A Childhood at Refuges. Children with multiple relocations at refuges for abused women
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Domestic violence interrupts the home environment and relations of many families, causing thousands of mothers and children yearly to flee home and seek protection in refuges for abused women.1 Some children may experience several relocations at the same or different refuges and may spend large parts of their childhood in refuges. Little research, if any, has been done on children who experience multiple relocations at refuges. This dissertation contributes to filling a gap in the national and international research literature, as there is no authoritative work on children with repetitive stays at refuges, and gives a voice to this group of children who have been marginalized in research. The dissertation points out some of the main challenges children and adolescents with multiple refuge relocations face as a result of their moves in and out of refuges. It also employs children’s voices to explore their perceptions of their school experiences in Norway while living or relocating at refuges.
The first part of this study is based on a scope literature review to map the range and gaps in the literature on this group of children. The review shows major discrepancies across the Nordic countries (Norway, Denmark, Iceland, Finland, and Sweden) regarding which data are collected (if any), how the data are presented for this group of children, and the help and services provided in general for children at refuges. It also identifies three major challenges these children face: their prolonged exposure to domestic violence, disruption of close relationships, and repeated disruptions in school and preschool attendance. According to the available literature on the impact of domestic violence on children, these challenges suggest reasons for concern regarding the possible high risk for these children of developing social and psychosocial difficulties, limited access to resources that can help develop their resilience to violence, and school failure and dropout.
The second part is based on a qualitative approach using semi-structured interviews with 20 children and adolescents (aged 7–16) who had at least one previous stay at a refuge. They were recruited from five Norwegian refuges located in different cities. The interviews were analysed using the coding system of Charmaz’s constructivist approach to grounded theory as a method. The data analysis produced two concepts: recognition and control/thought control. These concepts were used as guidance for the choices of theoretical framework: the concepts of mutual recognition (Schibbye 2009) and self-efficacy and thought control (Bandura 1997).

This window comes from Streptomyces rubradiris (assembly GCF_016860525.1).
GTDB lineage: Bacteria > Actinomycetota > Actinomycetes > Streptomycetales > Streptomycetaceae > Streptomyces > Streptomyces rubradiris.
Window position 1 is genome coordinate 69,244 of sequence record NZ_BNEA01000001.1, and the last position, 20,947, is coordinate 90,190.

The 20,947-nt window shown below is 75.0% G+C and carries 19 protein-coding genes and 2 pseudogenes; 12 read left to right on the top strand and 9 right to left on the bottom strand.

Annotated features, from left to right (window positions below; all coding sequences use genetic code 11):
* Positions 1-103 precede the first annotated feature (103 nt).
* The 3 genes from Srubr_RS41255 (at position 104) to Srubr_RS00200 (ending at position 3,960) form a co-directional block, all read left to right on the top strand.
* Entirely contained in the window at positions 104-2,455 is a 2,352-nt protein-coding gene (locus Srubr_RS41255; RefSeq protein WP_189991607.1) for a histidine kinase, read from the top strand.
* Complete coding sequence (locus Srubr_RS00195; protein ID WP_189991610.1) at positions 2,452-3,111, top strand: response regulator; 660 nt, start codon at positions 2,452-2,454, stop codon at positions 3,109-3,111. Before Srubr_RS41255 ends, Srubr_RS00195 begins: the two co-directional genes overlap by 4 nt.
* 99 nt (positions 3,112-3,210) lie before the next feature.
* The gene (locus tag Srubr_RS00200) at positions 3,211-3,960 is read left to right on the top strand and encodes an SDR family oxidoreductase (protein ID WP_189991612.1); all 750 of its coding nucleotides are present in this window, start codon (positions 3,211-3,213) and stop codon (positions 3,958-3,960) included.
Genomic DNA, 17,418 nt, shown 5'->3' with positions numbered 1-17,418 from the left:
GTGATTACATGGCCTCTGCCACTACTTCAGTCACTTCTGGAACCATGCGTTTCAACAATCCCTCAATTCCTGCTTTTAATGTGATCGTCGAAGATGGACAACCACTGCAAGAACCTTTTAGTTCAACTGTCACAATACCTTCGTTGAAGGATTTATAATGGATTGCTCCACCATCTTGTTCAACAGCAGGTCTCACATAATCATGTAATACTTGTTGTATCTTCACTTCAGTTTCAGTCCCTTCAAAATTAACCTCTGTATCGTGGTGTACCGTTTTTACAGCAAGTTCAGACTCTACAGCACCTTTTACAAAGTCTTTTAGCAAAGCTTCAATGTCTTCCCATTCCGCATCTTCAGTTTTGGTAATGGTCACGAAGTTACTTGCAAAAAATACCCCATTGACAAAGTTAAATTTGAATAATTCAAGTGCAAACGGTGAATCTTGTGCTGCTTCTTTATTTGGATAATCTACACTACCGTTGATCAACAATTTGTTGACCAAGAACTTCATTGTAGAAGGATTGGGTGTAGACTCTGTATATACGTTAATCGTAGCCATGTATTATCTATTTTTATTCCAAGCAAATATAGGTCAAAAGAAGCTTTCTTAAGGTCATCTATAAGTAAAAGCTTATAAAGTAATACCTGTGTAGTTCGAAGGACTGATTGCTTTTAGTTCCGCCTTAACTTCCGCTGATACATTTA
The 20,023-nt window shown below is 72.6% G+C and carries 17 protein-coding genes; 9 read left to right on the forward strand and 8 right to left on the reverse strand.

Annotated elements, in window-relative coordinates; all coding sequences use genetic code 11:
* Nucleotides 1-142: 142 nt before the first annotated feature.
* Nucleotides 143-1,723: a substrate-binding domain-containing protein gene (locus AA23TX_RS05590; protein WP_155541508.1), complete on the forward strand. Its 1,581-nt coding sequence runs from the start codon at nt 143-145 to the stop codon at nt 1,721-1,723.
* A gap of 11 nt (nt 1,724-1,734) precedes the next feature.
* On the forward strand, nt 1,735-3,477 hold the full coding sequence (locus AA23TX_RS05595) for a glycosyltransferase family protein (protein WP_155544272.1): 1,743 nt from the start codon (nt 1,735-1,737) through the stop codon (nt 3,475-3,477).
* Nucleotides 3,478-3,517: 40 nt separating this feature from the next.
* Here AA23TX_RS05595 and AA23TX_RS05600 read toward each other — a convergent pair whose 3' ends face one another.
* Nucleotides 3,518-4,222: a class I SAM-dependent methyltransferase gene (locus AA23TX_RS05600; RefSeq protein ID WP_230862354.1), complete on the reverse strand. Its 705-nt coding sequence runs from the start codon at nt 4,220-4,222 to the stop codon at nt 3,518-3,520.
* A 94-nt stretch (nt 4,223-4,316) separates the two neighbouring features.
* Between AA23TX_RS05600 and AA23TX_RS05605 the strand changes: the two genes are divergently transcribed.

The fieldwork shows the complexity of the living conditions of these children. Their “normal” everyday life is fragmented and divided between home and refuges. These repetitive stays can last for days, weeks, or months at a time which means that there could be children who spend large parts or even the majority of their childhood at refuges. Thus, for these children, domestic violence is not an isolated incident but part of their everyday life. At school, children describe receiving little if any teacher support. They describe five different types of recognitions of their situation (formal, forced, practical, third-party, and coincidental recognition). Except in cases of formal recognition, children express ambiguity and uncertainty regarding their teacher’s involvement with and knowledge of their situation. The majority of children struggled with concentration difficulties triggered by thoughts about secrecy, safety, insecurity about the future, and flashbacks of violence. However, children were mostly left on their own to deal with these difficulties while at school. Only a few managed to control these difficulties through strategies such as imaginative safety, recreational learning, healing talks, physical activity, divertive play, and creative explanations.
The findings of this dissertation suggest reason to be concerned about children with multiple refuge relocations at refuges for abused women. Their life experiences show a breach of the rights of the child as stated in several articles in the United Nations Convention on the Rights of the Child. The findings call for policy makers and the agencies involved in supporting these children to rethink their polices and routines and revaluate their cooperation procedures. A better registration system may help in identifying these children. However, this may require adaptations in refuge systematic registration and case transfer routines, a reconsideration data retention regulations, and rethinking options for a common registration base for Norwegian refuges. Schools, and especially teachers, play an important role in shaping children’s beliefs, not only about their social and academic abilities at school, but also in their abilities to persevere under difficult life circumstances. The lack of teacher support revealed in this dissertation calls for further research to understand the needs and difficulties teachers face, in order to tailor interventions that can support them in fulfilling their role, duties, and obligations towards these children. Further research in different fields is needed to expand the body of literature on this group of children.